In 2000, James Crowe was hired as the business development manager for EchoPort, Inc., a small company with offices in Albuquerque, New Mexico. Mr. Crowe spent some time at EchoPort’s Albuquerque office, consulting with company’s managers and using the telephone to contact potential customers, some of whom, he said, were located out of state. Also in 2000, Dr. Terry Crowe did consulting work for Louisiana State University in New Orleans and North Park University in Chicago. The taxpayers filed their 2000 federal and New Mexico personal income tax returns. After learning of the business income, the Department found that the taxpayers were not registered for payment of gross receipts tax. In response to a Department audit, Mr. Crowe furnished copies of the Form 1099’s received for Dr. Crowe’s consulting services and Mr. Crowe’s work for EchoPort. The Department accepted the Form 1099’s as evidence Dr. Crowe’s services were performed out of state and not subject to New Mexico gross receipts tax. Because EchoPort was based in Albuquerque, the Department asked Mr. Crowe to provide documentation supporting his claim that his services also were performed out of state. Mr. Crowe told the Department he had disposed of all the paperwork related to his work with EchoPort, including his employment contract and his expense reports and travel receipts, and did not have any documents that would establish his out-of-state travel during the 2000 tax year. The Department assessed gross receipts tax, penalty and interest, and Mr. Crowe filed a written protest of the assessments, claiming that no gross receipts tax was due because his services were performed out of state. Since Mr. Crowe did not maintain adequate records to prove that his services were performed out of state and therefore qualified for exemption from New Mexico gross receipts tax, his protest was denied.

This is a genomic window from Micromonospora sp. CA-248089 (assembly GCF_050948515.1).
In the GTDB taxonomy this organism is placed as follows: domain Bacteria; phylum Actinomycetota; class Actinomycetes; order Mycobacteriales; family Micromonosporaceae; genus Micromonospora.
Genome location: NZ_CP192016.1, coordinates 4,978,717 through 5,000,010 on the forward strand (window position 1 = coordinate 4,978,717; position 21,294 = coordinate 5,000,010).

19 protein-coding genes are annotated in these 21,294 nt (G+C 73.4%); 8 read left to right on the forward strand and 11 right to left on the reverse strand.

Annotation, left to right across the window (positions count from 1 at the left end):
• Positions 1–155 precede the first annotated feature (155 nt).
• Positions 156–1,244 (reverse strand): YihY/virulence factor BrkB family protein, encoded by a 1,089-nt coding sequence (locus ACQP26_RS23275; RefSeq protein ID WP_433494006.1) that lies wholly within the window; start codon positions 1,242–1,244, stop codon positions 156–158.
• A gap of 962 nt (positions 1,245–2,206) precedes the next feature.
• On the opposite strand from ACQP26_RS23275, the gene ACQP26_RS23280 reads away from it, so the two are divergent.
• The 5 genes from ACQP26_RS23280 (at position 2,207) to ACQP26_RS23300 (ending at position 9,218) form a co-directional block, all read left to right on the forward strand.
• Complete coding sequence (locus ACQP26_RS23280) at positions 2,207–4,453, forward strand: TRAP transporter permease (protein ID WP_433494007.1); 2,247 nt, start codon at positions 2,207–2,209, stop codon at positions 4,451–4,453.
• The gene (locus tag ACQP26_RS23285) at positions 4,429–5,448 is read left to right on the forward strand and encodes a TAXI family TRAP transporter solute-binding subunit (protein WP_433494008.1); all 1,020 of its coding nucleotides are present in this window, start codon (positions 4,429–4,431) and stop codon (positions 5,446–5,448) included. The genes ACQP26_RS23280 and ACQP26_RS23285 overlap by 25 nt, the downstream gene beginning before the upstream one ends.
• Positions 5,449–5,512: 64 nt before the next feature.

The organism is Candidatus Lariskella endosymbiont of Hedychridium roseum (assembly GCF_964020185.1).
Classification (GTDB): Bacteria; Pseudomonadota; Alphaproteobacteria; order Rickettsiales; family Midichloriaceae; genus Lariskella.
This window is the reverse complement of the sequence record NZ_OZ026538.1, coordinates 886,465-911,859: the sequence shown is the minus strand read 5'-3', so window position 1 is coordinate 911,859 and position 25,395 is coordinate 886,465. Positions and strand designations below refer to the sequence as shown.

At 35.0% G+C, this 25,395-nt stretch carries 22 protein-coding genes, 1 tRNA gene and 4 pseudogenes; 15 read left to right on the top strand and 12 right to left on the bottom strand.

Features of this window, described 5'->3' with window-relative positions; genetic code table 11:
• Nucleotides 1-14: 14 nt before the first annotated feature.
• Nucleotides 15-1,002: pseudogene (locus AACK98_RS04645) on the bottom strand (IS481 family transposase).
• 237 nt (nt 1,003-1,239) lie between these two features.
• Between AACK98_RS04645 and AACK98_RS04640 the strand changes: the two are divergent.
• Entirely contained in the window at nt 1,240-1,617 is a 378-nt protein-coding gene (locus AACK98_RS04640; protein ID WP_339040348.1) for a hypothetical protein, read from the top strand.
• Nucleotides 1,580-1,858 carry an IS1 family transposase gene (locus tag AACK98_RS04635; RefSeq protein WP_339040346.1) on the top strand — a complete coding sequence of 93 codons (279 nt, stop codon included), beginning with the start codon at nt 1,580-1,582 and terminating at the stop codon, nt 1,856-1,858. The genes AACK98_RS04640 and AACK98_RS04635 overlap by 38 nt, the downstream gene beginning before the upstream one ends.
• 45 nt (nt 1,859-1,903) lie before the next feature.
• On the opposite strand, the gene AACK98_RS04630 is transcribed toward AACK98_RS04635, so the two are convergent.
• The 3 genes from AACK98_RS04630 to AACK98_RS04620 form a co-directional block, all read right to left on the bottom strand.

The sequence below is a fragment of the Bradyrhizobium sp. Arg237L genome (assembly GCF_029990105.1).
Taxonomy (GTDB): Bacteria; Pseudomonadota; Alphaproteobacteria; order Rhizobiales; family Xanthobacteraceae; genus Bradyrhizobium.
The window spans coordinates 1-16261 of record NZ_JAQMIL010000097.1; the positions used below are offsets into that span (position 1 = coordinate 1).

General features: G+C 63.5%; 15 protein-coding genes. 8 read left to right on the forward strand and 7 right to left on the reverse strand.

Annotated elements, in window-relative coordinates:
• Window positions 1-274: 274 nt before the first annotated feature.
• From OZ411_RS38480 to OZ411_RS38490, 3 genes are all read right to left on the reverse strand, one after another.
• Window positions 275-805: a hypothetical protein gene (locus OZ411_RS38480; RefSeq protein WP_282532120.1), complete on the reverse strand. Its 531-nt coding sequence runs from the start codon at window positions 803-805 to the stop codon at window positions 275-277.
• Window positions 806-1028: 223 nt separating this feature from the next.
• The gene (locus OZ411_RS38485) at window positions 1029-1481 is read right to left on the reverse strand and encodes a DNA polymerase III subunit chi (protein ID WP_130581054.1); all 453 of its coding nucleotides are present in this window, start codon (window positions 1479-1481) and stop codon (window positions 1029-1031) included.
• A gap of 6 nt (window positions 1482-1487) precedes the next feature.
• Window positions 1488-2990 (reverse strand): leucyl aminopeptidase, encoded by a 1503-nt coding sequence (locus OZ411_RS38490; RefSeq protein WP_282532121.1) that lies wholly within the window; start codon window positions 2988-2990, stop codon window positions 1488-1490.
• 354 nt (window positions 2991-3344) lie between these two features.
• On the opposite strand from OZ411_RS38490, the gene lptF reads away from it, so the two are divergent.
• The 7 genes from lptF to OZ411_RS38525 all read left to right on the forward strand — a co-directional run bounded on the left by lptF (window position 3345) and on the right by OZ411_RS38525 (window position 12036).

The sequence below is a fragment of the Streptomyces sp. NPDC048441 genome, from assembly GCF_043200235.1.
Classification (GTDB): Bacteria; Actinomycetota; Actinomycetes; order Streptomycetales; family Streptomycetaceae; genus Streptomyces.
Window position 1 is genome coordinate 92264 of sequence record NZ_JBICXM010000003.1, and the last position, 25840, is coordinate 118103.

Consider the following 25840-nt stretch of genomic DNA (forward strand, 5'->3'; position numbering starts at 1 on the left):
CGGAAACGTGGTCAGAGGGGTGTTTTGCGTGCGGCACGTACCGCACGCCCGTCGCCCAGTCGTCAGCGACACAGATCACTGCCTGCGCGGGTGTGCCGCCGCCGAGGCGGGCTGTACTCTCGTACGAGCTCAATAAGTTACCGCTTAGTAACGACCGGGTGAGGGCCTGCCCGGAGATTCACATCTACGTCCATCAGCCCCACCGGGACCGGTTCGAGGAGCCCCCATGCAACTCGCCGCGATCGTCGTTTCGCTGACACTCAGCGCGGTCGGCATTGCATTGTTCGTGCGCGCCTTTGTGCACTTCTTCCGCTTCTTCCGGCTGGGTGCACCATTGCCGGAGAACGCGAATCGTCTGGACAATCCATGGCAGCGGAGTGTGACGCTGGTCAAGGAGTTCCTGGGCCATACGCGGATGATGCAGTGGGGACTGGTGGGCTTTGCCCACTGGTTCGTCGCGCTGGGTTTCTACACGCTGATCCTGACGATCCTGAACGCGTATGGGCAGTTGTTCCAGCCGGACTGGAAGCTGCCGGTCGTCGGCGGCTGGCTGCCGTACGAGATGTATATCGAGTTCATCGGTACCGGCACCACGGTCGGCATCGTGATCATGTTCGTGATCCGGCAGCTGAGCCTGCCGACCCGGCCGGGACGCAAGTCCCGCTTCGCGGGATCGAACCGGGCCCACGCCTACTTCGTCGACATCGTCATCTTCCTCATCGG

James M. and Terry K. Crowe